Yongsusa Temple – 용수사 (Andong, Gyeongsangbuk-do)

Yongsusa Temple in Andong, Gyeongsangbuk-do.

Temple History

Yongsusa Temple is located on the southern slopes of Mt. Yongdusan (664.6 m) in the very northern part of Andong, Gyeongsangbuk-do. Yongsusa Temple was first founded in 1181 during the Goryeo Dynasty (918-1392). According to one story, there was a temple in the area before Yongsusa Temple was first built, but all that remained of this site was the foundation after several fires destroyed the former temple. When the governor of the region built Gakhwasa Temple, as well as several other temples on the south side of the old Yongsusa Temple Site in 1146, a monk, who had a close relationship with the royal family, asked for a temple to be built for him to practice Hwaeom. This would be the future Yongsusa Temple.

The temple was later repaired and expanded during the reign of King Seonjo of Joseon (r. 1567-1608), when the Geukrak-jeon Hall was built. In 1895, both Yongsusa Temple and neighbouring Yeongeumam Hermitage were destroyed by fire during fighting with the Japanese military. Later, and in 1994, the temple was rebuilt with the construction of the Daeung-jeon Hall and the Yosache (monks’ dorms).

Temple Layout

To get to Yongsusa Temple, you’ll pass through the slender Iljumun Gate on your way up to the ridge that houses Yongsusa Temple. When you finally do arrive at the temple parking lot, you’ll first notice the compact Jong-ru Pavilion to your left. Inside this compact bell pavilion is a beautiful bronze bell with various images of Buddhas and Bodhisattvas adorning it, as well as striking floral patterns.

Slightly to the right, and book-ended by a pair of monks’ dorms, is the Daeung-jeon Hall. The Daeung-jeon Hall is fronted by three marble pagodas that are replicas of famous pagodas in Korea. They are Seokga-tap Pagoda and Dabo-tap Pagoda from Bulguksa Temple, as well as the “Thirteen-Story Stone Pagoda at Jeonghyesa-ji Temple Site” in northern Gyeongju. The exterior walls of the main hall at Yongsusa Temple are filled with Buddhist-related murals like the Four Heavenly Kings, as well as paintings of Birojana-bul (The Buddha of Cosmic Energy). Also, and something to keep an eye out for, is the floral latticework at the front of the main hall.

Stepping inside the Daeung-jeon Hall, you’ll be greeted by a beautiful array of statues and paintings. Resting on the main altar is a seated image of Seokgamoni-bul (The Historical Buddha). This central image is surrounded by a fiery mandorla. Joining this central image on either side are statues of Munsu-bosal (The Bodhisattva of Wisdom) and Bohyeon-bosal (The Bodhisattva of Power). Also housed inside the Daeung-jeon Hall is a modern Shinjung Taenghwa (Guardian Mural).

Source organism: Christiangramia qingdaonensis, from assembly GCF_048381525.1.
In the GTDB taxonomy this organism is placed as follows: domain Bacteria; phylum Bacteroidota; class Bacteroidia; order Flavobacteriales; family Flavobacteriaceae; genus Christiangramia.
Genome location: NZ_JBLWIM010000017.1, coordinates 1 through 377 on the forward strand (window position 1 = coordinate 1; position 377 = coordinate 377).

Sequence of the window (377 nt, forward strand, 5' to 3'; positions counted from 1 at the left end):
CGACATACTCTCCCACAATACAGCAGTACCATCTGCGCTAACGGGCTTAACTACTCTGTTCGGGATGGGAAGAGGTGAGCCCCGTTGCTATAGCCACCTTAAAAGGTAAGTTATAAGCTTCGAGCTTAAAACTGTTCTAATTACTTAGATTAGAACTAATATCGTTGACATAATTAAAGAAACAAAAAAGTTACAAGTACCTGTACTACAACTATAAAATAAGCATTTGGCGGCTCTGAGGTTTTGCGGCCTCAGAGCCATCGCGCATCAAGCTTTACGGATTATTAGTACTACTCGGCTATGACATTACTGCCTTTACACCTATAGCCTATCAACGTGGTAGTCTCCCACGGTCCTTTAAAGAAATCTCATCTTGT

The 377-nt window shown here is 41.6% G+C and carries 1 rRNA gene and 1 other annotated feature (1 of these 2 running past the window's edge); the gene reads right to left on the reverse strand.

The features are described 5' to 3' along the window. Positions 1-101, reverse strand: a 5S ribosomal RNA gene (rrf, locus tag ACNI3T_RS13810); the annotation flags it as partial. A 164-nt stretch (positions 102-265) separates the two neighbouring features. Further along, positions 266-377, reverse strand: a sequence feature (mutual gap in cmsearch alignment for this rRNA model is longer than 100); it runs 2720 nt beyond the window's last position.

To the left of the main hall is a small, protected enclosure with a wooden pavilion at the front. Housed under the pavilion is an older stone statue of Mireuk-bul (The Future Buddha) that is backed by a modern, stone mandorla. And to the far right of the main hall, and up a long set of wooden stairs, is the Sanshin-gak Hall. Inside the shaman shrine hall, you’ll find one of the more interesting images of Sanshin (The Mountain Spirit), who is joined by a rather unique image of a tiger. As for the exterior of the Sanshin-gak Hall, you’ll find a tiger looking up ferociously at a taunting tree-top magpie.

How To Get There

From the Andong Intercity Bus Terminal, you’ll need to make your way towards the Kyobolife bus stop, which is a three minute walk from the bus terminal. From this bus stop, you’ll need to take Bus #67 for 42 stop, or for an hour and forty minutes, and get off at the Yongsusa Temple bus stop. From this bus stop, you’ll need to walk 425 metres, or 5 minutes, to get to Yongsusa Temple.

Additionally, if public transportation isn’t your thing, and you don’t have your own mode of transportation, you can take a taxi from the Andong Intercity Bus Terminal. The taxi ride should take about 45 minutes, over 37 km, and it’ll cost you about 50,000 won (one way).

Overall Rating: 6/10

One of the highlights at Yongsusa Temple is the Sanshin (Mountain Spirit) mural housed inside the Sanshin-gak Hall. Other highlights include the three marble replica pagodas, the temple’s bronze bell, as well as the main altar inside the Daeung-jeon Hall. Put together, they make for a nice little trip to a lesser known temple in Andong, Gyeongsangbuk-do.

When you first make your way towards the temple grounds.
The bronze bell at Yongsusa Temple.
The Daeung-jeon Hall and replicas of Seokga-tap Pagoda (right) and the “Thirteen-Story Stone Pagoda at Jeonghyesa-ji Temple Site” (left).
The front floral latticework that adorns the main hall.
Two of the Four Heavenly Kings that adorn one of the exterior walls of the Daeung-jeon Hall.
A look inside the Daeung-jeon Hall.
The well-worn image of Mireuk-bul (The Future Buddha).
The replica of Dabo-tap Pagoda with the Sanshin-gak Hall in the background.
A look back from the replica of Dabo-tap Pagoda.
A look up at the Sanshin-gak Hall.
The image of Sanshin (The Mountain Spirit) inside the shaman shrine hall.
A look down at the temple grounds from the heights of the Sanshin-gak Hall.